When I wrote about the awful online presences I encountered when I was car shopping, it was hard not to become despondent. People who communicated with me about the article had all manner of things to say – the main focus being service – but one comment made to me personally by a prominent lawyer and magistrate here in Trinidad was the most telling.
“That could be a template for any online presence in Trinidad and Tobago.”
This person, older than myself, with less technology knowledge than I have, had made an observation that intuitively I agreed with. Web presences are horrible in Trinidad and Tobago, partly because everyone knows someone who is a ‘computah man’ (feminists, get on that) who will do something for them cheap – but not well.
I deal with companies that have good online presences for the most part, mainly because I spend so many hours a day in front of a computer. I’ve found asking for recommendations to be an annoyance since people actually do seem to have more opinions than rear orifices. So, how many bad ones are out there? I didn’t know. I still don’t really know.
What I do know is that the majority of businesses in Trinidad and Tobago with successful online presences deal mainly on Facebook pages. This is not just here in T&T: Facebook business pages are evolving globally.
In so many ways, a Facebook business page makes sense – it’s effectively a business website that handles the basics very well, and it costs no money to start up. A little effort on the part of the business can go a long way in how a company is perceived. In fact, it’s hard to find a down side to all of this other than the fact that the control one has over one’s presence and reach is completely up to Facebook.
There are, however, other issues. For example, there are no real archives to refer to, and it’s almost impossible to search for something that isn’t posted about within the recent history of a feed. It also doesn’t take payments, which isn’t too bad in Trinidad and Tobago.
Online payments are something that local banks have made difficult enough to be prohibitive – an odd thing to do in a country that is so hard up for foreign exchange, I witnessed a student trying to get US$40 out of a bank yesterday to pay for some materials and was asked for, yes, photocopies of her identification (again), the official email printed and copied, and so on and so forth.
The idea of allowing people to collect foreign exchange on websites is an alien one to local banks and the Government of the Republic of Trinidad and Tobago, which doesn’t have it in the National ICT Plan.
So, getting back to the original statement that I then intuitively agreed with, I have to say that on the surface it seems right – but really, it’s not as right as it used to be because of Facebook pages. Oddly enough, the person who said it also manages a Facebook page which is what lead me to explore that more.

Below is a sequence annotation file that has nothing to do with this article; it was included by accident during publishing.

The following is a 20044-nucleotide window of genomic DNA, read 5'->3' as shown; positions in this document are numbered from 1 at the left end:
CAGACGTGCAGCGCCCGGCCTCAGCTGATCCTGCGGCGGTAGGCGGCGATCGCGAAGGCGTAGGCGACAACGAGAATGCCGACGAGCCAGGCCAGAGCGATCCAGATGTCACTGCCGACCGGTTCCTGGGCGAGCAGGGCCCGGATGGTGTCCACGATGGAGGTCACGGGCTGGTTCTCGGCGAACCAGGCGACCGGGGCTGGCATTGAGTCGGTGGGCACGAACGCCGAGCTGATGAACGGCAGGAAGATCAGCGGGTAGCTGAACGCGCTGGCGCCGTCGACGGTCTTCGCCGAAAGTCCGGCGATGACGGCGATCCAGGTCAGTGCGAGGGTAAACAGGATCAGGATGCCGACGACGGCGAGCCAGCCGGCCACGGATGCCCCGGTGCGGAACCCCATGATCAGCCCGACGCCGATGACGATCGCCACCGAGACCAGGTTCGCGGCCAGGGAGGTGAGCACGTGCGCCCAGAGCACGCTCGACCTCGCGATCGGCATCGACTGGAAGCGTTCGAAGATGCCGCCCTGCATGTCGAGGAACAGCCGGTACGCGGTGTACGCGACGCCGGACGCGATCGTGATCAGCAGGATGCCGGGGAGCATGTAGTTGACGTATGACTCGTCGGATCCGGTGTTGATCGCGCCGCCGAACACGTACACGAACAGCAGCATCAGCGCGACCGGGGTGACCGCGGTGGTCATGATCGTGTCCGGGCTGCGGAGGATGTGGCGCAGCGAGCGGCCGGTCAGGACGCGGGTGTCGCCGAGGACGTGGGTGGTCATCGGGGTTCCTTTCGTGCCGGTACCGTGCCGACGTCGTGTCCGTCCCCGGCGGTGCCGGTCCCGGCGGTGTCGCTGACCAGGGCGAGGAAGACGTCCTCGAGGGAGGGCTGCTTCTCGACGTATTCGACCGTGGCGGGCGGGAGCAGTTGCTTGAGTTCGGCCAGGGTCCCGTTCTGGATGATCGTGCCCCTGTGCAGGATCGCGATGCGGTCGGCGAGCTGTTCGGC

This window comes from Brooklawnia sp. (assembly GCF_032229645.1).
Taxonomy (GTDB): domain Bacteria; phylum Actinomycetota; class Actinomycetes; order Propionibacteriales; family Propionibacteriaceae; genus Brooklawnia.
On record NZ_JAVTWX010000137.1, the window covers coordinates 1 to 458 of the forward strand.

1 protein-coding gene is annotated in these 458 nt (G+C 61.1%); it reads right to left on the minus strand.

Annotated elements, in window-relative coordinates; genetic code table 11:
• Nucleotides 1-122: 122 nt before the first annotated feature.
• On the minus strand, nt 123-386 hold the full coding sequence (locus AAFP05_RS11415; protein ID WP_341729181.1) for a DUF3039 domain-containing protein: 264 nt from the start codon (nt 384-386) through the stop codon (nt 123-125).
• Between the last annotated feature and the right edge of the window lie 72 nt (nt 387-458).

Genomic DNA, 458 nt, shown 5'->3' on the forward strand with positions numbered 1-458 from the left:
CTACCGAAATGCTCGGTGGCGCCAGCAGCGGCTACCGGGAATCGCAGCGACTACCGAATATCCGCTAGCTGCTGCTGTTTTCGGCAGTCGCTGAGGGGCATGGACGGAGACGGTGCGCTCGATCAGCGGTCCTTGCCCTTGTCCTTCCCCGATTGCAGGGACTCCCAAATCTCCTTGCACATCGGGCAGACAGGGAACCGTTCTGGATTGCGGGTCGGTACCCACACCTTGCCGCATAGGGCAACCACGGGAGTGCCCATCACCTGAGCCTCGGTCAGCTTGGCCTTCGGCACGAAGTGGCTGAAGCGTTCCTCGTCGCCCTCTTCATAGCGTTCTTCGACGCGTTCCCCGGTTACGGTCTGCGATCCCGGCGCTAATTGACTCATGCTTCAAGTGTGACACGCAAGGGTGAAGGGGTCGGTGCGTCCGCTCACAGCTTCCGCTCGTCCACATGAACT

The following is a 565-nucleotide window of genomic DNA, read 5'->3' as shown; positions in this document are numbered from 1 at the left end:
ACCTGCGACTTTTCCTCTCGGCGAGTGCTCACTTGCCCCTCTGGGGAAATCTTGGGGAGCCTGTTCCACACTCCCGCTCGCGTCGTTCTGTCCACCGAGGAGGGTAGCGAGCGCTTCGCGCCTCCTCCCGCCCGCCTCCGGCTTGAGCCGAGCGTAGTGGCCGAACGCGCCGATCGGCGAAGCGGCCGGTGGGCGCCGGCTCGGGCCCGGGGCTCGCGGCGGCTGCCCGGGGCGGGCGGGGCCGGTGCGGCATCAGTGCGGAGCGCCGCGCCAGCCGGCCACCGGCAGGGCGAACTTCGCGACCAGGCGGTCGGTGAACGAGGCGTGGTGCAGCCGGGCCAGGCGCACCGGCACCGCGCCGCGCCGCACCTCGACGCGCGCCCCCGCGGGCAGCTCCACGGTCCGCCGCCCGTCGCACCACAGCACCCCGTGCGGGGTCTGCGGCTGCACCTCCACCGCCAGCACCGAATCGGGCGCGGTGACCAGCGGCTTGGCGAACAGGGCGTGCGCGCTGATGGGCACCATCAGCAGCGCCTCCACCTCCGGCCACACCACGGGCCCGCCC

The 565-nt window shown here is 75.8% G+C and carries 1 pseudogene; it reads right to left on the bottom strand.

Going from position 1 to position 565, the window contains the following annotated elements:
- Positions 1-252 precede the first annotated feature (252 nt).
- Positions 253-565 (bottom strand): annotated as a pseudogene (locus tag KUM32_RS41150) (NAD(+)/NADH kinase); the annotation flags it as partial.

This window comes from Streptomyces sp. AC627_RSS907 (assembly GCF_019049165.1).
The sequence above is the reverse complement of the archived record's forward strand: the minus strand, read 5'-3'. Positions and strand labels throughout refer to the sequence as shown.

What I wrote about the new car sales industry’s online presence is not a template for other businesses.
What we have in other spheres is the same problem with web presences, but not across industries like the new car sales industries. In fact, the foreign used and used car sales sites are better, though far from ideal – I’d tell them what to fix, but instead I’ll let the market decide (or who knows, maybe start my own!).
What we really have is a disconnect from the global economy enforced – consciously or not – by banking and government, both of which will likely point at each other while the global economy moves beyond the horizon.
Small moves in the right direction would have a networked effect in this regard. It would first employ people locally for local business owners, developing the local technology people, bringing in foreign exchange, which in turn put more money into the economy, accessible to every level of society.
It starts with small moves, and the first move is to start making it an issue of government. After all, the National Investment Fund is at the least an interesting option for investors, where the government stepped in and allowed an investment that claims returns higher than the banks.
And all of this means that web presences would improve because Trinidad and Tobago would be competing in the global market, instead of simply being a stopping point for Amazon.com shipments.
Unless, of course, Trinidad and Tobago is somehow ashamed of what it could offer the global economy other than a dwindling supply of oil and gas.
Taran Rampersad has over three decades of experience working with technology, the majority of which was as a software engineer.
He is a published author on virtual worlds and was part of the team of writers at WorldChanging.com that won the Utne Award.
He is an outspoken advocate of simplifying processes and bending technology’s use to society’s needs.
His volunteer work related to technology and disasters has been mentioned by the media (BBC), and is one of the plank-owners of combining culture with ICT in the Caribbean (ICT) through CARDICIS and has volunteered time towards those ends.
As an amateur photographer, he has been published in educational books, magazines, websites and NASA’s ‘Sensing The Planet’.
These days, he’s focusing more on his writing and technology experiments. Feel free to contact him through Facebook Messenger.